1. Functors must preserve identity morphisms:
~~~{.haskell}
fmap id == id
~~~
2. Functors preserve composition of morphisms:
~~~{.haskell}
fmap (f . g) == fmap f . fmap g
~~~
. . .
It is our responsibility to define `fmap` in a way that fulfills this.
(Similar to how it was our job to make `(==)` useful.)
Recall: `Maybe`
---------------
Recall that `Maybe` is predefined like this:
~~~{.haskell}
data Maybe a = Nothing | Just a
~~~
. . .
Example usage:
> myLookup :: Eq a => a -> [(a,b)] -> Maybe b
> myLookup _ [] = Nothing
> myLookup k ((k',v):xs) = if k == k' then Just v
> else myLookup k xs
. . .
λ> myLookup 2 [ (1,2), (3,4) ]
Nothing
λ> myLookup 3 [ (1,2), (3,4) ]
Just 4
Example: `instance Functor Maybe`
---------------------------------
~~~{.haskell}
data Maybe a = Nothing | Just a
~~~~
`Maybe` is a functor:
- on objects: `a` is mapped to `Maybe a`
- on arrows: `a -> b` is mapped to `Maybe a -> Maybe b`
. . .
But how? \hmm
. . .
~~~{.haskell}
instance Functor Maybe where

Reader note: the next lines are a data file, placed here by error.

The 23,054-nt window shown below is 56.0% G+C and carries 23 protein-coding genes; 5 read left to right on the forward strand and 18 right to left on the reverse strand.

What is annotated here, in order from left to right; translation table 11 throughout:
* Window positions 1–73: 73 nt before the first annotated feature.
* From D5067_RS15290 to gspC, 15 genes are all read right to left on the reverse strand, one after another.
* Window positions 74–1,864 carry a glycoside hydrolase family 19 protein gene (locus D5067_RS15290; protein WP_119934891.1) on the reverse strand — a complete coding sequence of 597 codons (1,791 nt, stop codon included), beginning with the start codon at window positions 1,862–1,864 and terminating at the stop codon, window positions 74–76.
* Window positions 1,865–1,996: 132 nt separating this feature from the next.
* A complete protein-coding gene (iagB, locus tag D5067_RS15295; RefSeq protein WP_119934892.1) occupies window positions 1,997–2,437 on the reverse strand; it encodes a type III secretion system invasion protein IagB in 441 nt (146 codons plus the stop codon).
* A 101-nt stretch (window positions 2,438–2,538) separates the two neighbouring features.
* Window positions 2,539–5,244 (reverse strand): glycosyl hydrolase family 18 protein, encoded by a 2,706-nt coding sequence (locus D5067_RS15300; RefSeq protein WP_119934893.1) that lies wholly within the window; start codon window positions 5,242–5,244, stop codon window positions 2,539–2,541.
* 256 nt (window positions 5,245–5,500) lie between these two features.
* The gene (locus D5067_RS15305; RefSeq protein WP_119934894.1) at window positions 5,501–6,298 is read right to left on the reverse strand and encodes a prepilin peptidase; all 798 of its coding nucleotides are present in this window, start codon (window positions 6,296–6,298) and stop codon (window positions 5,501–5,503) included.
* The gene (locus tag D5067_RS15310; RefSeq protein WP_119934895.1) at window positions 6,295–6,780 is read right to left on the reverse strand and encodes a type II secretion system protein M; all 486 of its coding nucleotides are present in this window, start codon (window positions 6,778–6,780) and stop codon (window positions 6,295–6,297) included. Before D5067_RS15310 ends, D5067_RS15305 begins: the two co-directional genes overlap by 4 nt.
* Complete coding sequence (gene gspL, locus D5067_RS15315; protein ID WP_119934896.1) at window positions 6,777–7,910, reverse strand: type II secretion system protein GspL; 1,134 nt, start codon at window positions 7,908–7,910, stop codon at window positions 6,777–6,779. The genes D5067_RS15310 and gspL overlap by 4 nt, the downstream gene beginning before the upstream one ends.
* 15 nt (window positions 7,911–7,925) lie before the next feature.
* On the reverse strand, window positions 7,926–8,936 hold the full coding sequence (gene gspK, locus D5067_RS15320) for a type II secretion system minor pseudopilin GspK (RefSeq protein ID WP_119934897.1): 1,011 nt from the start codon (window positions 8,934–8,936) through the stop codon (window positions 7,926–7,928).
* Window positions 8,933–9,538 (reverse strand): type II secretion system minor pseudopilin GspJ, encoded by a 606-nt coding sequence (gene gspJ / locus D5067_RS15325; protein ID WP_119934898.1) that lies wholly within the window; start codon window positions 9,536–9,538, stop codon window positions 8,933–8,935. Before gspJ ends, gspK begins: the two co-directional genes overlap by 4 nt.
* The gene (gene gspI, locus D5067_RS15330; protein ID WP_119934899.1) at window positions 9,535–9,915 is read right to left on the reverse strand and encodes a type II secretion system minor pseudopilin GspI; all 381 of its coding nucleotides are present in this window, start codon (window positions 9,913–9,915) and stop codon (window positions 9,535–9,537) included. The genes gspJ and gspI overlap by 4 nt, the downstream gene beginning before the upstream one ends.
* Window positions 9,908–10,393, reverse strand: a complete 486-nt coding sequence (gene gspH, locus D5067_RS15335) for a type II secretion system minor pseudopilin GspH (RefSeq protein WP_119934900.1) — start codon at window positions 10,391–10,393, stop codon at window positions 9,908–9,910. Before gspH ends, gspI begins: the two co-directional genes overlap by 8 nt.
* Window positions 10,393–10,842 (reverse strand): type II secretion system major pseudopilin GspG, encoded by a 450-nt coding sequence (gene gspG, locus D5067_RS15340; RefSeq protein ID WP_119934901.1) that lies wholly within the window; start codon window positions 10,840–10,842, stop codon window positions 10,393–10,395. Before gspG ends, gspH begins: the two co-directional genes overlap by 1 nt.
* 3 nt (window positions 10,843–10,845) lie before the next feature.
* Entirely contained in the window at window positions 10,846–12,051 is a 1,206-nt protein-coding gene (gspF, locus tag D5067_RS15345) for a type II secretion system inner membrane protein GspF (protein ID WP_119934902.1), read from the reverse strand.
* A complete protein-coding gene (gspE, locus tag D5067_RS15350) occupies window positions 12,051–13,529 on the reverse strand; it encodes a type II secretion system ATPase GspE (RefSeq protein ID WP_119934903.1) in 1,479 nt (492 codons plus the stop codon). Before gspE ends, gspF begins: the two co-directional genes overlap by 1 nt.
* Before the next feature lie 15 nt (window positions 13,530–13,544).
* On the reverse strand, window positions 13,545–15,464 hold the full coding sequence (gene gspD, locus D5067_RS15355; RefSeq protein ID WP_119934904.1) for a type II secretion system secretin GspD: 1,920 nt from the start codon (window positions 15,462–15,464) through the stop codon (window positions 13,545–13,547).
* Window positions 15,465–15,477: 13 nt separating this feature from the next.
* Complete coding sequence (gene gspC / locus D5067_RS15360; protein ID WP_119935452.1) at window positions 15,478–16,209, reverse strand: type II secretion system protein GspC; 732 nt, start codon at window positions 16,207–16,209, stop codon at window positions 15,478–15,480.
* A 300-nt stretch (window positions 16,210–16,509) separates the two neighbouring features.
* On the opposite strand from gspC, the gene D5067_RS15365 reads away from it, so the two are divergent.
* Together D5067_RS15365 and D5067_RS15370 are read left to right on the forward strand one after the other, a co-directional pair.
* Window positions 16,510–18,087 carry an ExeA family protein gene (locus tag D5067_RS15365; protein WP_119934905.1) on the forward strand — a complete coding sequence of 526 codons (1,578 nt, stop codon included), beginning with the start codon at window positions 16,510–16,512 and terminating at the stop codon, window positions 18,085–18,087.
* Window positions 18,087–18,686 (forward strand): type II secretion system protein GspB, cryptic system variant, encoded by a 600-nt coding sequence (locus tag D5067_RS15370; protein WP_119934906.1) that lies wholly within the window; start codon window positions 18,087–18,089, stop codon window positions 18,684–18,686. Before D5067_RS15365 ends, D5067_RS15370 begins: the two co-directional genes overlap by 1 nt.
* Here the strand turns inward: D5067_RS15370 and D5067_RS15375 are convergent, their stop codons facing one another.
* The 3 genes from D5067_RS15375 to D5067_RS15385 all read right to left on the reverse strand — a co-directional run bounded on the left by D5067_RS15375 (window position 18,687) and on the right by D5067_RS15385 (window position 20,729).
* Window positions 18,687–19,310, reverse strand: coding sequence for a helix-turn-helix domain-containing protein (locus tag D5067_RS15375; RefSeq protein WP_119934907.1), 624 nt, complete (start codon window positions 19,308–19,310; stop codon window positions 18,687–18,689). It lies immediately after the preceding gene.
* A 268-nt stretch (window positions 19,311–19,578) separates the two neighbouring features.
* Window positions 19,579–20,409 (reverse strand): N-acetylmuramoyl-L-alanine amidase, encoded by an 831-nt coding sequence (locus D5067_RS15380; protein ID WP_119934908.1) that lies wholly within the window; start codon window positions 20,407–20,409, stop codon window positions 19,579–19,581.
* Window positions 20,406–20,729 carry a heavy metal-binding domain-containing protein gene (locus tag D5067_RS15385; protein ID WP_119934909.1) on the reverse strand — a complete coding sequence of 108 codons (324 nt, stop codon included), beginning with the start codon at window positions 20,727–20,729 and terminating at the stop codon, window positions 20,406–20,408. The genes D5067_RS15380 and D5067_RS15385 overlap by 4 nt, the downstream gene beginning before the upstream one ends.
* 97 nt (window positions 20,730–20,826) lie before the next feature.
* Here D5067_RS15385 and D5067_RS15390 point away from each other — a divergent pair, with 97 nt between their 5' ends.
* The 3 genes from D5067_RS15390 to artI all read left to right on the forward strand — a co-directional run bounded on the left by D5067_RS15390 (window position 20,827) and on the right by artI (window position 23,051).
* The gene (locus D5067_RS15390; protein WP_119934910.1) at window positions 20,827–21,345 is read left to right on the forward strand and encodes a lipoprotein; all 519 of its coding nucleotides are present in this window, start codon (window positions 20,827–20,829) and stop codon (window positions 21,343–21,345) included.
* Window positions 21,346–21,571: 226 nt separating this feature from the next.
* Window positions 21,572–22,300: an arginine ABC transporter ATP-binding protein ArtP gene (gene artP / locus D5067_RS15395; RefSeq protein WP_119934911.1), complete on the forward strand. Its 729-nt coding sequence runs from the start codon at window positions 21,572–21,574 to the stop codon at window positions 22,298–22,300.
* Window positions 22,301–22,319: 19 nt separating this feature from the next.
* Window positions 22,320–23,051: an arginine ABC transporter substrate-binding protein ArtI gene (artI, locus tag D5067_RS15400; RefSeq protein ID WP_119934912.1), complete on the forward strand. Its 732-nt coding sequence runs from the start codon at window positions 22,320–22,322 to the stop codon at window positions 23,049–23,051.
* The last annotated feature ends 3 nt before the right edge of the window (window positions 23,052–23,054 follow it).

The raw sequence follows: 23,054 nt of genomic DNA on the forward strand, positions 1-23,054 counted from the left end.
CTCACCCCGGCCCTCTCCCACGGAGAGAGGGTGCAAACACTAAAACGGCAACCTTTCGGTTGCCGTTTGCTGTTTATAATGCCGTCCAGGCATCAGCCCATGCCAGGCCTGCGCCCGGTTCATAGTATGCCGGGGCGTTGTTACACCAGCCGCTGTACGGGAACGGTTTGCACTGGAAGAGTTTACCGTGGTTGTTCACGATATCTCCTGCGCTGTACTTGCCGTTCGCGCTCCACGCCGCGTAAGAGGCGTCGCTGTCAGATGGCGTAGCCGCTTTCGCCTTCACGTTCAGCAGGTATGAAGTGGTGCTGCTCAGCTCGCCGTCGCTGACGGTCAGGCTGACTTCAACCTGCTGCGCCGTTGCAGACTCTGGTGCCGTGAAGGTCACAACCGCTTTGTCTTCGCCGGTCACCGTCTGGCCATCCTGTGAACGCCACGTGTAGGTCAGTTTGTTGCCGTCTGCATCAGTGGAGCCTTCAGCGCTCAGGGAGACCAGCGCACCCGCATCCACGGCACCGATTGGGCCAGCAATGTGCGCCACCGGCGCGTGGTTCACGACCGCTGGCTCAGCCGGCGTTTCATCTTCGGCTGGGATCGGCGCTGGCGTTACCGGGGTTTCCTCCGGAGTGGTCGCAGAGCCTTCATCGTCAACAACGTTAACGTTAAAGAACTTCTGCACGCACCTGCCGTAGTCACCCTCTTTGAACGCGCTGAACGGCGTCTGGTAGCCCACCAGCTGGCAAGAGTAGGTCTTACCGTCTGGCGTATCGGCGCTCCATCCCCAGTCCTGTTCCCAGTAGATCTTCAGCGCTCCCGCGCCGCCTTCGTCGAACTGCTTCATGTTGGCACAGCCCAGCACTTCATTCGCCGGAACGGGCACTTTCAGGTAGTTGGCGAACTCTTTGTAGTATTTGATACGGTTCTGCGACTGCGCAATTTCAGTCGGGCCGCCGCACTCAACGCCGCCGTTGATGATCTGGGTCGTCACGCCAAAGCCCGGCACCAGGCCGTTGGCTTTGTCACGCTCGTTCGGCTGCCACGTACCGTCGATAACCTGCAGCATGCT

fmap :: (a -> b) -> Maybe a -> Maybe b
fmap _ Nothing = Nothing
fmap f (Just a) = Just (f a)
~~~
. . .
Does this fulfill both functor laws?
- `fmap id = id`
- `fmap (f . g) == fmap f . fmap g`
Proof: `fmap` for `Maybe` adheres Functor Law 1
-----------------------------------------------
\small
**Law 1**: `fmap id = id`
```
LHS: id :: a -> a
fmap id :: Maybe a -> Maybe a
RHS: id :: Maybe a -> Maybe a
```
Claim: For all `(x :: Maybe a)` we have `fmap id x == id x`.
*Proof*: Consider cases for x.
If `x = Nothing`, then:
```
LHS: fmap id Nothing = Nothing
RHS: id Nothing = Nothing
```
If `x = Just y`, then:
```
LHS: fmap id (Just y) = Just (id y) = Just y
RHS: id (Just y) = Just y
```
\qed
Proof: `fmap` for `Maybe` adheres Functor Law 2
-----------------------------------------------
\footnotesize
**Law 2**: `fmap (f . g) == fmap f . fmap g`
```
f :: b -> c